BOONE, N.C. — This fall, the National Science Foundation has awarded three faculty at Appalachian State University a three-year, $531,902 grant to support aerosol research at App State’s Appalachian Atmospheric Interdisciplinary Research (AppalAIR) facility and Applied Fluids Laboratory.
The interdisciplinary project — which began in September and will continue through August 2026 — is funded by NSF’s Major Research Instrumentation Program and supports the development of an Aerosol Chemical Speciation System (ACSS) at AppalAIR.
Dr. Robert Swarthout, associate professor in the Department of Chemistry and Fermentation Sciences and Department of Geological and Environmental Sciences, is the principal investigator on the project. Department of Physics and Astronomy professors Dr. Chris Thaxton and Dr. James Sherman serve as co-investigators.
“Having an Aerosol Chemical Speciation Monitor at the AppalAIR site will improve the world-class data set that we already produce,” said Swarthout. “It will allow us to figure out how the chemicals that make up aerosols are changing as our country changes the way we use our land and generate energy. Knowing more about changes in aerosol chemistry, along with the other measurements of aerosol size and interactions with sunlight, will help us understand how aerosols are impacting our health and climate.”
Currently, the team also includes contributions from four App State physics students: Ethan Barber ’22, an engineering physics graduate student from Durham; Shawn Beekman ’22, an engineering physics graduate student from Cary; Mason Fuller, a junior physics major from Colfax; and Tess Mickey, a junior physics major from New London. Additional undergraduate and graduate students will have the opportunity to contribute to the ACSS-enabled projects.
“As professors, we are also passionate about training the next generation of atmospheric scientists,” Swarthout said. “The ACSS will provide opportunities for App State students to train in atmospheric science using state-of-the-art instrumentation and make them more competitive for high-quality careers in this growing field.”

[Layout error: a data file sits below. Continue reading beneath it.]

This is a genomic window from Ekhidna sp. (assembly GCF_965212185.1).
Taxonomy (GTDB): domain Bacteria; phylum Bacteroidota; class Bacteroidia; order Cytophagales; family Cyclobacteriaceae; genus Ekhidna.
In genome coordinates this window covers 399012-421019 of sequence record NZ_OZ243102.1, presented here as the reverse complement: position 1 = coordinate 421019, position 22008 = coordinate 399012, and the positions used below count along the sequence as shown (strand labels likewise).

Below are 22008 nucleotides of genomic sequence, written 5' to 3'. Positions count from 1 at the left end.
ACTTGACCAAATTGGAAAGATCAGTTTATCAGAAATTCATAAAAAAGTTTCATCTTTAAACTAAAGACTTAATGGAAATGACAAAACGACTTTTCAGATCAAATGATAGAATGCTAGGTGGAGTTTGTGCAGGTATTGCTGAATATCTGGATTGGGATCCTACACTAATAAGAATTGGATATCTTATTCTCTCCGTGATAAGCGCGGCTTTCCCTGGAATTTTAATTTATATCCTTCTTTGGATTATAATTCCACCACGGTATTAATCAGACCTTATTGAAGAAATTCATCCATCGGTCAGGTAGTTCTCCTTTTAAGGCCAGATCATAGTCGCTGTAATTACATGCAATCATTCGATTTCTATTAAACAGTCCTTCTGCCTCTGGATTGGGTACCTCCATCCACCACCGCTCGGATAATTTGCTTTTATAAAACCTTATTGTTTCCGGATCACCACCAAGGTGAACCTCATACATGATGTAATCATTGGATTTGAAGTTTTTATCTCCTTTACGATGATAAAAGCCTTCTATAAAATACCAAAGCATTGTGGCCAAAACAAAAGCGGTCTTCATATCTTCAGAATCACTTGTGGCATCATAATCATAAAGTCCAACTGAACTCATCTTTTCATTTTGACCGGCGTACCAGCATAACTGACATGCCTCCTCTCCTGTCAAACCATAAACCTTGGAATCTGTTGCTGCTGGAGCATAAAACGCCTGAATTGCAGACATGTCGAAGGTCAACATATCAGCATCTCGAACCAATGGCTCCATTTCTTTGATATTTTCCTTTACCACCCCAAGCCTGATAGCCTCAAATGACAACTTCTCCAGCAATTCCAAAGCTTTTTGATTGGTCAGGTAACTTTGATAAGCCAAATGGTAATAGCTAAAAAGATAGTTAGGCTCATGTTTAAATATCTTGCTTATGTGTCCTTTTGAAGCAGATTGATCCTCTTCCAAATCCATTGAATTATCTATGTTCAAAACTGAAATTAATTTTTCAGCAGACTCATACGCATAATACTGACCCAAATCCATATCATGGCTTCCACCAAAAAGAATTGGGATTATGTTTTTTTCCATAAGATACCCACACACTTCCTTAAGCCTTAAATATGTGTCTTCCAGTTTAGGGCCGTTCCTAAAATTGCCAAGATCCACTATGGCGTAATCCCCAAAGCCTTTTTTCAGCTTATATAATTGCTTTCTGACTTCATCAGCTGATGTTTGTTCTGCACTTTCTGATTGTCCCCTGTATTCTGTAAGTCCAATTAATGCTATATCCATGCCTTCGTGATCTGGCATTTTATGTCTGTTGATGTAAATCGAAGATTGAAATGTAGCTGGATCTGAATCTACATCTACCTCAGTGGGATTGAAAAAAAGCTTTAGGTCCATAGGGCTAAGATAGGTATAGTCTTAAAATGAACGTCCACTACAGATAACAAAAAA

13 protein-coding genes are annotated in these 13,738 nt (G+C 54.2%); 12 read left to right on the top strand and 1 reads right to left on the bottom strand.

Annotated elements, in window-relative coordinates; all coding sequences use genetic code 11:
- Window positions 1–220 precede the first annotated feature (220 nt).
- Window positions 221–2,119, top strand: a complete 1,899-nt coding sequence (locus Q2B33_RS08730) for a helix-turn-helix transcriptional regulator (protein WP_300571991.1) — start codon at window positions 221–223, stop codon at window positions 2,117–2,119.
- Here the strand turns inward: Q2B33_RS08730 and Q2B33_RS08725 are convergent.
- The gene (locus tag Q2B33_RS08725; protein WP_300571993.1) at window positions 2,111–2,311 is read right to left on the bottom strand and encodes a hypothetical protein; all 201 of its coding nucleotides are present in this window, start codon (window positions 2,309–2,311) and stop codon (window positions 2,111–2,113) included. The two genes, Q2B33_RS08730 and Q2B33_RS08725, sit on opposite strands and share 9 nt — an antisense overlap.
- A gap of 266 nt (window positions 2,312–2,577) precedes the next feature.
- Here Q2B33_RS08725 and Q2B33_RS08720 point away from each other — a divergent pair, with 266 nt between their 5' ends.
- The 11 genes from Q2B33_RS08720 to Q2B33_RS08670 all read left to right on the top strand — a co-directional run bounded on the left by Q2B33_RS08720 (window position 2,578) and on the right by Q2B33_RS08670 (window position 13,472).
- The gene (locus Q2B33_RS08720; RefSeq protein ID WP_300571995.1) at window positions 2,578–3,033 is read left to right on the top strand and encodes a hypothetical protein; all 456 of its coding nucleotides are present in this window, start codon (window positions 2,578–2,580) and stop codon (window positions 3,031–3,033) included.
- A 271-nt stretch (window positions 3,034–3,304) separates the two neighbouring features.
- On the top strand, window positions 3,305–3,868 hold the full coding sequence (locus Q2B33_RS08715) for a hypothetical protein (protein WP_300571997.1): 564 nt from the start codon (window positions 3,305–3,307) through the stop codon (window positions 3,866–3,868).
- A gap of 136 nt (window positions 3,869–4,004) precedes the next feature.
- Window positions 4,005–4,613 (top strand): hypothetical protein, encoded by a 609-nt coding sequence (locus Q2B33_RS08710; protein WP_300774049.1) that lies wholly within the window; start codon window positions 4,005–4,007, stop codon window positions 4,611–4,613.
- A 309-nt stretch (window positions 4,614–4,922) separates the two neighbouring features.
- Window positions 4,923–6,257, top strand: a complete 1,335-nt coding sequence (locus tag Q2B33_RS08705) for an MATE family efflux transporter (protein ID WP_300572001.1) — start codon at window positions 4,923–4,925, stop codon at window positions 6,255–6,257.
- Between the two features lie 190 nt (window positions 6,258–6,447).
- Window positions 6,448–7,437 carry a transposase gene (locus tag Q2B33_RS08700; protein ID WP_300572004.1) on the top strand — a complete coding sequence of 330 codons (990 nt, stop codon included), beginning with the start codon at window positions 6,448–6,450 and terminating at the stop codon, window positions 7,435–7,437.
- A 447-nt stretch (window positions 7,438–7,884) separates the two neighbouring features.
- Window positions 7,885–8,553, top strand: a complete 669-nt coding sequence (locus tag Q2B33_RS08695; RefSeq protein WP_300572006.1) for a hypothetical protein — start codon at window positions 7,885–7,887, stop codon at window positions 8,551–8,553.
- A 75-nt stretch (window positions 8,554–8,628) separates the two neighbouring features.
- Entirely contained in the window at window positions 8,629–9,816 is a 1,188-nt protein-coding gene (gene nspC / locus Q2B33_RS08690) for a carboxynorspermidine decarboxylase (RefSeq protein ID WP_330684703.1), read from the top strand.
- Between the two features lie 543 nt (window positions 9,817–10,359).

Aerosols represent uncertainty in climate change understanding
AppalAIR began in 2009 to better understand changing regional meteorology and air quality and their impacts on climate change and ecosystem health. The AppalAIR facilities at App State are part of National Oceanic and Atmospheric Administration (NOAA) and NASA monitoring site networks located across the country.
Fluid mechanics is the application of the laws of force and motion to fluids (liquids and gases). App State’s Applied Fluids Lab works to seek a better understanding of the relationship between local meteorology and observed aerosol loads, as well as the influence of the meteorological conditions through which aerosols are transported on their way from their source regions to the Southern Appalachians.
Atmospheric aerosols — observed as haze, smoke and dust — modify Earth’s energy balance directly by scattering and absorbing incident sunlight and indirectly by serving as seeds for cloud droplets. Aerosols’ direct and indirect effects on radiation are the largest uncertainties in climate forcing, which is a change in the planetary energy balance due to various factors, according to the latest Intergovernmental Panel on Climate Change Assessment Report in 2021.
In addition to their impacts on climate, aerosols are criteria air pollutants — air pollutants for which acceptable levels of exposure can be determined and for which an ambient air quality standard has been set. These pollutants are regulated by the Environmental Protection Agency because of their potential effects on respiratory health.
In 2024, the ACSS will be used in two large, collaborative NSF-funded field campaigns between App State, Georgia Tech and NOAA to study aerosol water uptake and aerosol–cloud interactions. Additionally, the ACSS will enable App State to compare measurements from AppalAIR to those at the NSF-funded Addressing Systems Challenges through Engineering Teams (ASCENT) network of sites across the United States, which study aerosol chemistry, size distributions and sources.